The Smith Laboratory at the UW


Modulation of Viral Infection and Pathogenesis by Defensins

Defensins are a family of antimicrobial peptides that are an evolutionarily conserved effector component of the innate immune response.  Although their antibacterial properties are well established in vitro and in vivo, their antiviral activity is less well understood.  The Smith Lab is interested in uncovering the molecular mechanisms by which defensins alter non-enveloped viral infection and understanding the role of these molecules in viral pathogenesis in vivo.

Innate Immune Sensing of Enteric Pathogens

Epithelial cells are on the front lines of host-microbe interactions in the gut.  They express a number of innate immune sensing pathways for microbes.  One such pathway is the inflammasome.  In collaboration with Leigh Knodler at Washington State University and Bruce Vallance at the University of British Columbia, we have been investigating how inflammasome sensing of Salmonella enterica contributes to pathogenesis.  An important technology for these studies is the use of human enteroid “mini-gut” cultures that allow us to study untransformed, patient-derived human intestinal epithelial cells.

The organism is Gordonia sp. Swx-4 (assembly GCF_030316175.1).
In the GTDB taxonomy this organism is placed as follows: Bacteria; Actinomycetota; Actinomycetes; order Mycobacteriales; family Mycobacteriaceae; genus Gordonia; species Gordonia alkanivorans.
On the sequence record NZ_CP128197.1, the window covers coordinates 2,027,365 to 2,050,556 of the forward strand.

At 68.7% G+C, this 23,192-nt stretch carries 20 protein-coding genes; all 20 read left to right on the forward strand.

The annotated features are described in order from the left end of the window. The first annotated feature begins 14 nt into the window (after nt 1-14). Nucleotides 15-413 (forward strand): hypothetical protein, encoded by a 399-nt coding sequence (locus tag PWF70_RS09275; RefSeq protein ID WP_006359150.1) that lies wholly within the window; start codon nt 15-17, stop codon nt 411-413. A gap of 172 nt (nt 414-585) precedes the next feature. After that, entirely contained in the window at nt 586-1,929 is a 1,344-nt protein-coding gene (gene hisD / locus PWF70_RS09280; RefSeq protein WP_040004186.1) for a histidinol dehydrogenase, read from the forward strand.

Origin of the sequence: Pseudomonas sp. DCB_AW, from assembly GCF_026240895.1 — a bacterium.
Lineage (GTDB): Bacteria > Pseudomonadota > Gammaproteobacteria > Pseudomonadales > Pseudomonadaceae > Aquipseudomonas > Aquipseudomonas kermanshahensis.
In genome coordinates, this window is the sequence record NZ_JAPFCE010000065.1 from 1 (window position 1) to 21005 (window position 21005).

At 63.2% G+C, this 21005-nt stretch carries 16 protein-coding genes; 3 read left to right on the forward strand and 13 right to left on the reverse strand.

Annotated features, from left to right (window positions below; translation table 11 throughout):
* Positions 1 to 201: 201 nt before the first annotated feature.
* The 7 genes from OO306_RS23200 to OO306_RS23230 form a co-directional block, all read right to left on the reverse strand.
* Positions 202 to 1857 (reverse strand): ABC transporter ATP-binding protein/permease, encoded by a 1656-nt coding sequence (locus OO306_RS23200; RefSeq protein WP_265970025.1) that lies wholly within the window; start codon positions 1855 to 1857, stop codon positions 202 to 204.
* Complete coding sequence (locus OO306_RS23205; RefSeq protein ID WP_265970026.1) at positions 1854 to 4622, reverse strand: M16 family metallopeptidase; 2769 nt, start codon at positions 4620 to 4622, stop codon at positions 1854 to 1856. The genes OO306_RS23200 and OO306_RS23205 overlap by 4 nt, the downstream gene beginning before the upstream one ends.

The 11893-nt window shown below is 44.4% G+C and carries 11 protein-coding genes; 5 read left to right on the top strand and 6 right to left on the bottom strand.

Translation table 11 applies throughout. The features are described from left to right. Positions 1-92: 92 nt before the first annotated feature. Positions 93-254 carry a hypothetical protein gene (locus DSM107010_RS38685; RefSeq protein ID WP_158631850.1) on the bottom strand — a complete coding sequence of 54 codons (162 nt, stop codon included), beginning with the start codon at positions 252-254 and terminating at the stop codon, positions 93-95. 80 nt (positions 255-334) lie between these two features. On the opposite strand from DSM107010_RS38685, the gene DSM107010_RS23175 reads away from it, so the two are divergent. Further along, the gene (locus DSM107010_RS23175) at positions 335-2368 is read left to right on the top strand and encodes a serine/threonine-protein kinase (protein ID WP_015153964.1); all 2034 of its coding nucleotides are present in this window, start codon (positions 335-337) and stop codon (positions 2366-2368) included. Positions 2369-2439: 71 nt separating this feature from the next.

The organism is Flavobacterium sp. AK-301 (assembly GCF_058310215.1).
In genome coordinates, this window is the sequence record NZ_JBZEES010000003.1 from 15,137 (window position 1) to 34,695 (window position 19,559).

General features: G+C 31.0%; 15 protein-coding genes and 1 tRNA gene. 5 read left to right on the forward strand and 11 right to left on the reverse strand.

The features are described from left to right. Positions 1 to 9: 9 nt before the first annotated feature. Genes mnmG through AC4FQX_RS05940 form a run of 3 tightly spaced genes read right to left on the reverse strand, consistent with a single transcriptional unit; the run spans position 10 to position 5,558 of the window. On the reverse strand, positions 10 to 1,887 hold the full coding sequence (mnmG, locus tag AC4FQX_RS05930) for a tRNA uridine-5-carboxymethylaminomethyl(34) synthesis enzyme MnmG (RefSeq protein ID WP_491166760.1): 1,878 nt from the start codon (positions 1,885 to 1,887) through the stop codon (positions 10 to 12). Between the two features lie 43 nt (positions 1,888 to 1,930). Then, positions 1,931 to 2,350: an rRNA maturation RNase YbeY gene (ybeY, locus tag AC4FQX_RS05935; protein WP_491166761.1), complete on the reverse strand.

IBD and Paneth Cell Biology

We are interested in understanding how genetic changes associated with Crohn’s Disease, a type of inflammatory bowel disease (IBD), alter the function of intestinal epithelial cells, with a focus on Paneth cells.  We use enteroid technology to culture Paneth cells in the lab and test their function.  Our ultimate goal is to be able to take tissue from a patient through a biopsy, perform tests on them in the lab, and then determine from the test results whether the patient has or is likely to develop IBD, which of their genetic changes might be contributing to the severity of the disease, and what therapies might resolve flare-ups and prevent future inflammation.


Research Interests

Lab Address:

Department of Microbiology - Box 358070

South Lake Union F560

University of Washington

750 Republican St.

Seattle, WA 98109

Lab: 206-616-5649